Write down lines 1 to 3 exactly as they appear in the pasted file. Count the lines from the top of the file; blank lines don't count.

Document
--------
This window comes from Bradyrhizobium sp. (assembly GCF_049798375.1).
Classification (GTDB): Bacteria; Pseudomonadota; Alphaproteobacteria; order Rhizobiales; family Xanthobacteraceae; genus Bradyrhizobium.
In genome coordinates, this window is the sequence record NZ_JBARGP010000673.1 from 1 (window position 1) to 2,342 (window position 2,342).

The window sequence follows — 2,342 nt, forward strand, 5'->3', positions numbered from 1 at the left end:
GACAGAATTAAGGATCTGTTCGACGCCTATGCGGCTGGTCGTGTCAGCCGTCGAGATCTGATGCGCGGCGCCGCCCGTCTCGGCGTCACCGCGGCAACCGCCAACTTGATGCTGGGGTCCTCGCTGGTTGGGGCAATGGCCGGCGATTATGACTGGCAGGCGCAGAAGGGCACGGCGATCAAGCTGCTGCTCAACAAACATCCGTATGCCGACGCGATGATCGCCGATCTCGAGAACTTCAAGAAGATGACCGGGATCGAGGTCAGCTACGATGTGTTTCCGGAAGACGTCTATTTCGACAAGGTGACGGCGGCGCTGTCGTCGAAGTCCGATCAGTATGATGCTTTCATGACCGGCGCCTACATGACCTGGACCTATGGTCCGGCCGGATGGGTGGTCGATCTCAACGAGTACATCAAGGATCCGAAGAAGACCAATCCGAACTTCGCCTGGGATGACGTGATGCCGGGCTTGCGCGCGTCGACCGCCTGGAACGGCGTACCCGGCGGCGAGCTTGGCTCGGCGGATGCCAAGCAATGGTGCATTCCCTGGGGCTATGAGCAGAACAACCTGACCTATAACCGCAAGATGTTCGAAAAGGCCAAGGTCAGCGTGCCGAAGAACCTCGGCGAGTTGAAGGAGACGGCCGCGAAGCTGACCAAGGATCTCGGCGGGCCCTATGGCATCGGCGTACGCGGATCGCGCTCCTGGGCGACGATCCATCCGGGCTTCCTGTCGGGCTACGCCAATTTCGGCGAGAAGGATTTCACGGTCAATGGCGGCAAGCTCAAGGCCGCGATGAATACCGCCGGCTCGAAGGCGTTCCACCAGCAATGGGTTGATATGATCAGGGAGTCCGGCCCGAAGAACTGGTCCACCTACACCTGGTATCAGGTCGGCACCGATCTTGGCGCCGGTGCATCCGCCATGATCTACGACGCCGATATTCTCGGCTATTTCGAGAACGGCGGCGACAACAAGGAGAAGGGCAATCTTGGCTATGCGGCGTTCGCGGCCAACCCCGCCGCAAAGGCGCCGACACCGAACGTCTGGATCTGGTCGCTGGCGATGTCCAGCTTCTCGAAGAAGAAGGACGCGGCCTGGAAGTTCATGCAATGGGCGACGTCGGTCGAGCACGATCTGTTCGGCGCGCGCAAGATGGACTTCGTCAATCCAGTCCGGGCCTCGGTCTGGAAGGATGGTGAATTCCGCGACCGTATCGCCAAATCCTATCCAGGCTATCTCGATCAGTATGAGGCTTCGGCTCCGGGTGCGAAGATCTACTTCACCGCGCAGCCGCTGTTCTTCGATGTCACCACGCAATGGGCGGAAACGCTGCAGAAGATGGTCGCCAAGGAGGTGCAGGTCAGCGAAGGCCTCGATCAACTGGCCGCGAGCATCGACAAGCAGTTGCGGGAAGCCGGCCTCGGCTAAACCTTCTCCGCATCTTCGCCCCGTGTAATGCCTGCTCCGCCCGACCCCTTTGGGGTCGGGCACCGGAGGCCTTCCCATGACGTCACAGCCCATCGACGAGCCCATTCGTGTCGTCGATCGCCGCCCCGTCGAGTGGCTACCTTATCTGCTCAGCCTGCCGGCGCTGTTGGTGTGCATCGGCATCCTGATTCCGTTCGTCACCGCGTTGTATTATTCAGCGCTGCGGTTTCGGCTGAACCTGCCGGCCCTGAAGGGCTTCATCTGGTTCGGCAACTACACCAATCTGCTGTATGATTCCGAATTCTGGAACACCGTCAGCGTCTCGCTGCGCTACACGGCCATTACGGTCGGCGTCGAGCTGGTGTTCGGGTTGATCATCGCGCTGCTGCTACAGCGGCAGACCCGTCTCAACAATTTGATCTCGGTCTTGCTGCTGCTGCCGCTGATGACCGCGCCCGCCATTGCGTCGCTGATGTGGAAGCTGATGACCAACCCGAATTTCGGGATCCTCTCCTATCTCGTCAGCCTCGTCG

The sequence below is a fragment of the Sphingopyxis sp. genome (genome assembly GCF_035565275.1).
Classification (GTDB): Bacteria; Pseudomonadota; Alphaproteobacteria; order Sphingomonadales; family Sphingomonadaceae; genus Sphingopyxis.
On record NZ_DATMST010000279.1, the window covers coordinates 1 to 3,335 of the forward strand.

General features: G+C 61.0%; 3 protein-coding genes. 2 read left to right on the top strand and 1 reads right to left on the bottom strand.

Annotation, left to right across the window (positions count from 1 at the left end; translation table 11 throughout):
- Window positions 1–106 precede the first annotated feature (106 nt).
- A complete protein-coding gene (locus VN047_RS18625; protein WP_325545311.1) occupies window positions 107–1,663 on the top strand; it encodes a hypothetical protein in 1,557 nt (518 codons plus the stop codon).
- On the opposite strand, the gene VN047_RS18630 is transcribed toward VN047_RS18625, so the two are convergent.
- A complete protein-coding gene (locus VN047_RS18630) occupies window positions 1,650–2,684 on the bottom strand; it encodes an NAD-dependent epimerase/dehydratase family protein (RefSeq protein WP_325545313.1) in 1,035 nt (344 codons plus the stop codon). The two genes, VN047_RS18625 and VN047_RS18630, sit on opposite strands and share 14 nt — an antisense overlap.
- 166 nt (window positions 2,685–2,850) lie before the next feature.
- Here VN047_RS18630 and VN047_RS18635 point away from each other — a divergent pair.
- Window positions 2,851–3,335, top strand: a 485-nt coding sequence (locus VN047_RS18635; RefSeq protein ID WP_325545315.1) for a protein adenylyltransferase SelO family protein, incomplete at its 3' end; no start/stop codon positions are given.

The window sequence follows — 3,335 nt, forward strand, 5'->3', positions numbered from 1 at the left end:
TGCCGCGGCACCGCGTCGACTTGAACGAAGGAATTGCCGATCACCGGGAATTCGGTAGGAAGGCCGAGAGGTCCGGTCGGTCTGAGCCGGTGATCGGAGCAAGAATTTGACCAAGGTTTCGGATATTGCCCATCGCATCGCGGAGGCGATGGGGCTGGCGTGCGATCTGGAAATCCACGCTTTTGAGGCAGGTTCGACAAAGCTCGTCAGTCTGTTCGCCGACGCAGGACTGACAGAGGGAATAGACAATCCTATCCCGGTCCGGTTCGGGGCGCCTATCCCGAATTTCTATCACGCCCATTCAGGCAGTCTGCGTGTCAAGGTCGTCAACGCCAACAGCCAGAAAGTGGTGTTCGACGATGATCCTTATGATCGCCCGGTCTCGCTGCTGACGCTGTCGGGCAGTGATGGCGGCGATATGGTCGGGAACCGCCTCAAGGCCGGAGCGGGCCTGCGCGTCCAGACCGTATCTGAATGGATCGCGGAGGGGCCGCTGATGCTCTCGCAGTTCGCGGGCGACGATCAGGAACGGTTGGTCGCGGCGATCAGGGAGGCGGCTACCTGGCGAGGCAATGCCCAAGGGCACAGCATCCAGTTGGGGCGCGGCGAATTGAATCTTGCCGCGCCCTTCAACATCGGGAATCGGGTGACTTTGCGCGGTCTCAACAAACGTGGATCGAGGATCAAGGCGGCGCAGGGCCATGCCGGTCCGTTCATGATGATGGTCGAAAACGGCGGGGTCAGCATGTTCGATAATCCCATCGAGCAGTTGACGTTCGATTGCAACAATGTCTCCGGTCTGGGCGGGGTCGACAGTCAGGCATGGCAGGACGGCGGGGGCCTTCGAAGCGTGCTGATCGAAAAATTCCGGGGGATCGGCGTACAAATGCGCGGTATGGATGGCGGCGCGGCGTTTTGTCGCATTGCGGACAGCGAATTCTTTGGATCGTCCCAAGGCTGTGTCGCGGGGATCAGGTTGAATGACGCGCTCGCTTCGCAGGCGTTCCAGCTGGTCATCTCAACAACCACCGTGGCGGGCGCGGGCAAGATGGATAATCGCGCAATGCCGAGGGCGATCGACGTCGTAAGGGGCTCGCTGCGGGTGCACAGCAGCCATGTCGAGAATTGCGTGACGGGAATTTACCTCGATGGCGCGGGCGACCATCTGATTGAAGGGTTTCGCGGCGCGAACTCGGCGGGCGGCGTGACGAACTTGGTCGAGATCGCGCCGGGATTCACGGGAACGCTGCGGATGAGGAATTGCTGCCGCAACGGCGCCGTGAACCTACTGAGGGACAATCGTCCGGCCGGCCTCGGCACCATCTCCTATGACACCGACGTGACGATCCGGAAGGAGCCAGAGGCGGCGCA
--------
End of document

This window comes from Bradyrhizobium sp. (assembly GCF_049798375.1).
Classification (GTDB): Bacteria; Pseudomonadota; Alphaproteobacteria; order Rhizobiales; family Xanthobacteraceae; genus Bradyrhizobium.
In genome coordinates, this window is the sequence record NZ_JBARGP010000673.1 from 1 (window position 1) to 2,342 (window position 2,342).